…we need all exuberant, floating, dancing, mocking, childish, and blissful art lest we lose our freedom above things that our ideal demands of us…. We should be able also to stand above morality — and not only to stand with anxious stiffness of a man who is afraid of slipping and falling any moment, but also to float above it and play. How then could we possibly dispense with art — and with the fool? (Nietzsche, The Gay Science)
Representation is at the heart of many of the social movements of this last year, a concern that extends to media representation. Challenging not only how corporate media describe, speak of, picture the world in which we live and those who contest it, but also generating their own media, has been an immediate concern of these same movements. The results are truly impressive: from manifestos, communiqués, fanzines to more extensive text, from poetry to comic strips, from video to graphic art, from radio to television, from websites to blogs. The quantity is overwhelming and the quality is very often excellent and profound.
Amidst all of this creativity, we also find newspapers, and as exercises in collective or community counter-information, the effort is truly laudable.
And yet a question arises in relation to newspapers and perhaps other media: can one simply occupy the press by changing its content, or must the form be changed alongside the content?
The madrid15M newspaper may serve as an example in trying to respond. The project of the paper grows out of a decision taken by a large number of different assemblies of Madrid’s 15M. And it is justified, as is the occupation of public squares, by the need for counter spaces of rebellion and creativity; in the case of the press, by the need for a “different medium of information, open, assembly based, horizontal, non-professional, with the vocation to foment critical thought and question the false idea of 15M as a movement of homogeneous thought.”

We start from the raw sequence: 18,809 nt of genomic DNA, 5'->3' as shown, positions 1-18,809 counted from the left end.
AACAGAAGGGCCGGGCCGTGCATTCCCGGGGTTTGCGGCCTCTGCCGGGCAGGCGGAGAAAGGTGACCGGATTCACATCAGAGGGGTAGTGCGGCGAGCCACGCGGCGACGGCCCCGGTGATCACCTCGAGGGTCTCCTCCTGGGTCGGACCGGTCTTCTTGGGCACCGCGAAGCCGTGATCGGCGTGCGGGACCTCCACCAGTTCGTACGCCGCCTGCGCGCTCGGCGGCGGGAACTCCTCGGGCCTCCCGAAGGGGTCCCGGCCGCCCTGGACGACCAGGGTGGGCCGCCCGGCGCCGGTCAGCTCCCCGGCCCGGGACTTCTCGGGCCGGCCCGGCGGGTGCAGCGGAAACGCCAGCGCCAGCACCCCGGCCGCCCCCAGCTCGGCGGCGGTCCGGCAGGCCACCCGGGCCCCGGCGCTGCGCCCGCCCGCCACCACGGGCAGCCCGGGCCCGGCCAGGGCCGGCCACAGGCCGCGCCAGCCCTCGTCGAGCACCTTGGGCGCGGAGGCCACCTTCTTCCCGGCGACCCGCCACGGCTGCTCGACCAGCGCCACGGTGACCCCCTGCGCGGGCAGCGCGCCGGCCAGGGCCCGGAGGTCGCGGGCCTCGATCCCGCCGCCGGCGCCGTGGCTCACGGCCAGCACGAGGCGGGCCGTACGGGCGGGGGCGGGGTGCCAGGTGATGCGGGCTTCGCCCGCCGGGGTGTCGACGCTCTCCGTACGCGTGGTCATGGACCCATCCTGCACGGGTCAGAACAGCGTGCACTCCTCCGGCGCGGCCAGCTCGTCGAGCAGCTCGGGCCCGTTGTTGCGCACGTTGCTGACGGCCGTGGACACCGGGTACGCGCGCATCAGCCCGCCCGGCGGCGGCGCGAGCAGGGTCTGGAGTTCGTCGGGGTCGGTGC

The newspaper has no director or editor, as it is held that no one can speak for 15M except its’ assemblies. “For this reason, the work group responsible for its publication will rotate, will not be paid, and cannot not exercise any function in political parties, labour unions or commercial communication media.”
The generosity and dedication required to initiate and sustain this effort is beyond dispute. And the importance of the information conveyed is rarely, if ever, to be found in the corporate dominated press. And yet something haunts the exercise, perhaps because it is above all a vehicle of information.
Walter Benjamin, writing in the 1930s, could speak of the decline of the value of experience and of the increasing inability to share experience, something testified to by the death of the art of storytelling. Stories are rooted in human experience and in the transmission of that experience (tradition) from within collectivities and from generation to generation. They give counsel, they offer wisdom, from sources far off or from within; a wisdom which resists the passage of time, because the human experience which it expresses is cumulative and somehow rises above the movement of Chronos. The passing away of storytelling speaks then not only to the decline of experience, but also and simultaneously, of tradition, communality and wisdom. And nothing more exemplifies this death for Benjamin than the advent of the mass newspaper. (The Storyteller)